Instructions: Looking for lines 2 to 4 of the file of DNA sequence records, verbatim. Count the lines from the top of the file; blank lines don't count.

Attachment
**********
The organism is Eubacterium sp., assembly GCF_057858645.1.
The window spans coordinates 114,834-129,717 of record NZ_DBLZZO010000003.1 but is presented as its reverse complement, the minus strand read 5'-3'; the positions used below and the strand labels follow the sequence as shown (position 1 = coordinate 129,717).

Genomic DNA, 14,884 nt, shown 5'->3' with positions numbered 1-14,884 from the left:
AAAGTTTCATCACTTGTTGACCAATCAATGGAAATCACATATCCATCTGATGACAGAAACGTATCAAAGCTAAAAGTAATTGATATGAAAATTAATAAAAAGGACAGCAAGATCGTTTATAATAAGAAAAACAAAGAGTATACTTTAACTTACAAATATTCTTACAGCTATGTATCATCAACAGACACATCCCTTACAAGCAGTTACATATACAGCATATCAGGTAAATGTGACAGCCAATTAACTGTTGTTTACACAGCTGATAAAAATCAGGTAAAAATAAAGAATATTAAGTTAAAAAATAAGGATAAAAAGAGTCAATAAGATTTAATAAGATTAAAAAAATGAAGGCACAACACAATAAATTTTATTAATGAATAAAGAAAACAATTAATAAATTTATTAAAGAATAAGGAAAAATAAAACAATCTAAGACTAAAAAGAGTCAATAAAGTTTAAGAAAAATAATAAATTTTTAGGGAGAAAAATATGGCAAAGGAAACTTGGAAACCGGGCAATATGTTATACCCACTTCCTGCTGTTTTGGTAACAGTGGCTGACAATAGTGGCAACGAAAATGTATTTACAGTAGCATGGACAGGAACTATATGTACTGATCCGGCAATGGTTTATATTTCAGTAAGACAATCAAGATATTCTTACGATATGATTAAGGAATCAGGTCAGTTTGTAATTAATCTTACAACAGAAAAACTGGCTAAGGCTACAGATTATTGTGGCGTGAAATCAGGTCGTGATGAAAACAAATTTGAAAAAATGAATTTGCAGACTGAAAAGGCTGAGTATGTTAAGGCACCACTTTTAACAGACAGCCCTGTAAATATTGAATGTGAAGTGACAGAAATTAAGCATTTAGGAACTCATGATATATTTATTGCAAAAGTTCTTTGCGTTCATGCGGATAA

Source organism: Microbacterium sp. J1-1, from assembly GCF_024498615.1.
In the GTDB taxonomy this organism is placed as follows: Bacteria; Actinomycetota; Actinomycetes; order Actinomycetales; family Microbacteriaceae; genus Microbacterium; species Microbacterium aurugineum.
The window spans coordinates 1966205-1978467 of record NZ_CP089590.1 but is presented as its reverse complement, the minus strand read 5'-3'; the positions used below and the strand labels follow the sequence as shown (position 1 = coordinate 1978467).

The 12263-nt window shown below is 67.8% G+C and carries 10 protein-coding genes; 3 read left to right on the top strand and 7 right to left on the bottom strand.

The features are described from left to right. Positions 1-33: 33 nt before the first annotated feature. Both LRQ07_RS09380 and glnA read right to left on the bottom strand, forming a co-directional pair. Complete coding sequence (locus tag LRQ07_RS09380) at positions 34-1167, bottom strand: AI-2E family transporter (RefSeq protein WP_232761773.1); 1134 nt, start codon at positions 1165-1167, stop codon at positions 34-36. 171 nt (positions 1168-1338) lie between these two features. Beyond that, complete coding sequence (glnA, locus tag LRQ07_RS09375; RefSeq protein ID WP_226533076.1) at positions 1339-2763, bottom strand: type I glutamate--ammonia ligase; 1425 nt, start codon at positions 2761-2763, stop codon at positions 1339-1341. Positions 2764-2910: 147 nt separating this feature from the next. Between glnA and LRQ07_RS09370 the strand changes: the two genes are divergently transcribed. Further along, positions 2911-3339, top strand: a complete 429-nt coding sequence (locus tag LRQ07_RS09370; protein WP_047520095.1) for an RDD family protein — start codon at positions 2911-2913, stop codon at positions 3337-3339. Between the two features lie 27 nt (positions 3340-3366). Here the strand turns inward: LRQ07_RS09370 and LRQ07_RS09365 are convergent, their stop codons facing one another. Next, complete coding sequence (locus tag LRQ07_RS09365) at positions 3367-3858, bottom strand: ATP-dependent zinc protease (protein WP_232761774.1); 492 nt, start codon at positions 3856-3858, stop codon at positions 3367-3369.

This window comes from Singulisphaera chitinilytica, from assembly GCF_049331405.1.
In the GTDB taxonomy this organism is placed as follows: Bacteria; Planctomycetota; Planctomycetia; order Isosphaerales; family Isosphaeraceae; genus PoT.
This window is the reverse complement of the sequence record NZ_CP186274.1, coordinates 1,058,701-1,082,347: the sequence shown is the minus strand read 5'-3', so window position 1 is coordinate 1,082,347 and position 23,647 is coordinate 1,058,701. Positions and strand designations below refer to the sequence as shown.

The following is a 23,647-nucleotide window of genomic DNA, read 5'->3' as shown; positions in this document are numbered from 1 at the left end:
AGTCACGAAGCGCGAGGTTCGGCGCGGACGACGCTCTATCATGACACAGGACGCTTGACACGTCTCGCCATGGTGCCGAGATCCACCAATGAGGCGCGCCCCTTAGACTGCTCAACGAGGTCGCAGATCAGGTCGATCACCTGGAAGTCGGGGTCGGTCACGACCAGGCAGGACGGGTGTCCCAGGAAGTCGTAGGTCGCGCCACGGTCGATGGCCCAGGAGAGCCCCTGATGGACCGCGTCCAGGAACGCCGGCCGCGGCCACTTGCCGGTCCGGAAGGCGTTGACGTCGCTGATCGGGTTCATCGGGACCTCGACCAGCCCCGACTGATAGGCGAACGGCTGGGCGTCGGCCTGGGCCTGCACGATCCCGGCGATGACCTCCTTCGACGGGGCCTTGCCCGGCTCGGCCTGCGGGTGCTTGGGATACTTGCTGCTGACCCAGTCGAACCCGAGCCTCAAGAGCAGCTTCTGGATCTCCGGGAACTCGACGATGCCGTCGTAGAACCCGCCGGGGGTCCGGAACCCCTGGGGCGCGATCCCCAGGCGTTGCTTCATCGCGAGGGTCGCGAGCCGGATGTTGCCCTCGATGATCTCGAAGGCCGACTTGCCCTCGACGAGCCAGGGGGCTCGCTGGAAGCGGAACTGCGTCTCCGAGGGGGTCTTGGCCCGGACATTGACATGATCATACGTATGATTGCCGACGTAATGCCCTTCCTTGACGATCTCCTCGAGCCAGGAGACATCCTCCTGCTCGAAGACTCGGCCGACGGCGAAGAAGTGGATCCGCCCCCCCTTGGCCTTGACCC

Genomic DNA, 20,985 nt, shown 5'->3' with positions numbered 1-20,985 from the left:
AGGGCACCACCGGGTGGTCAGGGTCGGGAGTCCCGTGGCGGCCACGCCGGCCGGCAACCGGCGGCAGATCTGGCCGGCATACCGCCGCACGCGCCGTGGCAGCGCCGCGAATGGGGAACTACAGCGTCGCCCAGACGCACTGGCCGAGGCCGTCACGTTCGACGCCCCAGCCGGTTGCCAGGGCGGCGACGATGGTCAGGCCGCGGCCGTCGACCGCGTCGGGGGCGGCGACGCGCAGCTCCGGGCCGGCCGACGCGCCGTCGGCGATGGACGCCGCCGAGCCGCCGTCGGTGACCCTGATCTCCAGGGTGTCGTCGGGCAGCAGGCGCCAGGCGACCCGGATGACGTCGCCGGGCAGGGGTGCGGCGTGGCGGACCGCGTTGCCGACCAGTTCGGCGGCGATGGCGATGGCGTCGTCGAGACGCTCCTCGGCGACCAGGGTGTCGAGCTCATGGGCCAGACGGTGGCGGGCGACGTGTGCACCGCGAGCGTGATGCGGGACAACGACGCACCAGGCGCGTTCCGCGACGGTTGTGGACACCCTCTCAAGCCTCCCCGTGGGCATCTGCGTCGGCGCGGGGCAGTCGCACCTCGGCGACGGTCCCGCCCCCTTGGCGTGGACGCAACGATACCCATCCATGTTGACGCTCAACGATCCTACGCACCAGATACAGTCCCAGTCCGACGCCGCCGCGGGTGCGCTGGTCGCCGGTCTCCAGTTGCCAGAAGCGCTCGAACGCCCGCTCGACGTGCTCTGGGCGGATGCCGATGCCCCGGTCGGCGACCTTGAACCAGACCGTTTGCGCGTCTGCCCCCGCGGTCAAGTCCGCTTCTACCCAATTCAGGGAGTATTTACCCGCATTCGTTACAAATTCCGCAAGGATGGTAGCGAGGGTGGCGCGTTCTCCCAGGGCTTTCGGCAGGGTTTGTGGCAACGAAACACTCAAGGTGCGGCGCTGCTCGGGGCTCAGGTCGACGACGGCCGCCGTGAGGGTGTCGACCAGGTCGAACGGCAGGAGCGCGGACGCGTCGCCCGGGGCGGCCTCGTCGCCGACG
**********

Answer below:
The window spans coordinates 114,834-129,717 of record NZ_DBLZZO010000003.1 but is presented as its reverse complement, the minus strand read 5'-3'; the positions used below and the strand labels follow the sequence as shown (position 1 = coordinate 129,717).

Genomic DNA, 14,884 nt, shown 5'->3' with positions numbered 1-14,884 from the left:
AAAGTTTCATCACTTGTTGACCAATCAATGGAAATCACATATCCATCTGATGACAGAAACGTATCAAAGCTAAAAGTAATTGATATGAAAATTAATAAAAAGGACAGCAAGATCGTTTATAATAAGAAAAACAAAGAGTATACTTTAACTTACAAATATTCTTACAGCTATGTATCATCAACAGACACATCCCTTACAAGCAGTTACATATACAGCATATCAGGTAAATGTGACAGCCAATTAACTGTTGTTTACACAGCTGATAAAAATCAGGTAAAAATAAAGAATATTAAGTTAAAAAATAAGGATAAAAAGAGTCAATAAGATTTAATAAGATTAAAAAAATGAAGGCACAACACAATAAATTTTATTAATGAATAAAGAAAACAATTAATAAATTTATTAAAGAATAAGGAAAAATAAAACAATCTAAGACTAAAAAGAGTCAATAAAGTTTAAGAAAAATAATAAATTTTTAGGGAGAAAAATATGGCAAAGGAAACTTGGAAACCGGGCAATATGTTATACCCACTTCCTGCTGTTTTGGTAACAGTGGCTGACAATAGTGGCAACGAAAATGTATTTACAGTAGCATGGACAGGAACTATATGTACTGATCCGGCAATGGTTTATATTTCAGTAAGACAATCAAGATATTCTTACGATATGATTAAGGAATCAGGTCAGTTTGTAATTAATCTTACAACAGAAAAACTGGCTAAGGCTACAGATTATTGTGGCGTGAAATCAGGTCGTGATGAAAACAAATTTGAAAAAATGAATTTGCAGACTGAAAAGGCTGAGTATGTTAAGGCACCACTTTTAACAGACAGCCCTGTAAATATTGAATGTGAAGTGACAGAAATTAAGCATTTAGGAACTCATGATATATTTATTGCAAAAGTTCTTTGCGTTCATGCGGATAA